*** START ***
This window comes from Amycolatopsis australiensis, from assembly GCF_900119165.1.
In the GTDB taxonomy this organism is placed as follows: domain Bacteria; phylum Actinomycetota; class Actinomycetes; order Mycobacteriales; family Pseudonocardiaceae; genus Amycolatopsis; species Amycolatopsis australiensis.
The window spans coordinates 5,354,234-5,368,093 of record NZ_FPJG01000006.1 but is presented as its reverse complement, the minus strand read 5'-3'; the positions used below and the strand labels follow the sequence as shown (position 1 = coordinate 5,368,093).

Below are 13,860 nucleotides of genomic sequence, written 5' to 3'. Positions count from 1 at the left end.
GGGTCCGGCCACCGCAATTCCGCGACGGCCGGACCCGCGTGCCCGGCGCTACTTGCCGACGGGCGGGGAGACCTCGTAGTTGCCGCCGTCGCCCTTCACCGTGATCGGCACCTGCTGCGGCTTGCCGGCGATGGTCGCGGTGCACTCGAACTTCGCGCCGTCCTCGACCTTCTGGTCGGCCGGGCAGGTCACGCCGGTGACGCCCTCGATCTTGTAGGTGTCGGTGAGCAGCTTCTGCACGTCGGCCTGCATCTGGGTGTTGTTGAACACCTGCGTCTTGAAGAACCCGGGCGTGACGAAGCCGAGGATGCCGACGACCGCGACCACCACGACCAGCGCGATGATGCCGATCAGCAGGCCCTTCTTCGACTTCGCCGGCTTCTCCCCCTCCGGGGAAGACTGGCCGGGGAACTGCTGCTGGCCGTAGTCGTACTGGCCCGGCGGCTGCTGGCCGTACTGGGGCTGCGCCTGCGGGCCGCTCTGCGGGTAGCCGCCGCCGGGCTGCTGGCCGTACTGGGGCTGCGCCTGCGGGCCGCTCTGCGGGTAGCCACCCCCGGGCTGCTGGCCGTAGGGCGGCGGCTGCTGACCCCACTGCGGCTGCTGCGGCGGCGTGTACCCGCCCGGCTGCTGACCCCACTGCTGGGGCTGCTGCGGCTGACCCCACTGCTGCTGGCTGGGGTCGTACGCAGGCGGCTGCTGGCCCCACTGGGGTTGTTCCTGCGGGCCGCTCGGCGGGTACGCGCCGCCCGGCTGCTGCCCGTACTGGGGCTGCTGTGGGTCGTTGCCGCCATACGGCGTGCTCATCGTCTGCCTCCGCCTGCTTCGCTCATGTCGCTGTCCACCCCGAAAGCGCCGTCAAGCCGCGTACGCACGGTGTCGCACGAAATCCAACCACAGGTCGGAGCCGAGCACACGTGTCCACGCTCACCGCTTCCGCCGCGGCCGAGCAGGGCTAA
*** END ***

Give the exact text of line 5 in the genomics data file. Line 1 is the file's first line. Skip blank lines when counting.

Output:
GGGTCCGGCCACCGCAATTCCGCGACGGCCGGACCCGCGTGCCCGGCGCTACTTGCCGACGGGCGGGGAGACCTCGTAGTTGCCGCCGTCGCCCTTCACCGTGATCGGCACCTGCTGCGGCTTGCCGGCGATGGTCGCGGTGCACTCGAACTTCGCGCCGTCCTCGACCTTCTGGTCGGCCGGGCAGGTCACGCCGGTGACGCCCTCGATCTTGTAGGTGTCGGTGAGCAGCTTCTGCACGTCGGCCTGCATCTGGGTGTTGTTGAACACCTGCGTCTTGAAGAACCCGGGCGTGACGAAGCCGAGGATGCCGACGACCGCGACCACCACGACCAGCGCGATGATGCCGATCAGCAGGCCCTTCTTCGACTTCGCCGGCTTCTCCCCCTCCGGGGAAGACTGGCCGGGGAACTGCTGCTGGCCGTAGTCGTACTGGCCCGGCGGCTGCTGGCCGTACTGGGGCTGCGCCTGCGGGCCGCTCTGCGGGTAGCCGCCGCCGGGCTGCTGGCCGTACTGGGGCTGCGCCTGCGGGCCGCTCTGCGGGTAGCCACCCCCGGGCTGCTGGCCGTAGGGCGGCGGCTGCTGACCCCACTGCGGCTGCTGCGGCGGCGTGTACCCGCCCGGCTGCTGACCCCACTGCTGGGGCTGCTGCGGCTGACCCCACTGCTGCTGGCTGGGGTCGTACGCAGGCGGCTGCTGGCCCCACTGGGGTTGTTCCTGCGGGCCGCTCGGCGGGTACGCGCCGCCCGGCTGCTGCCCGTACTGGGGCTGCTGTGGGTCGTTGCCGCCATACGGCGTGCTCATCGTCTGCCTCCGCCTGCTTCGCTCATGTCGCTGTCCACCCCGAAAGCGCCGTCAAGCCGCGTACGCACGGTGTCGCACGAAATCCAACCACAGGTCGGAGCCGAGCACACGTGTCCACGCTCACCGCTTCCGCCGCGGCCGAGCAGGGCTAA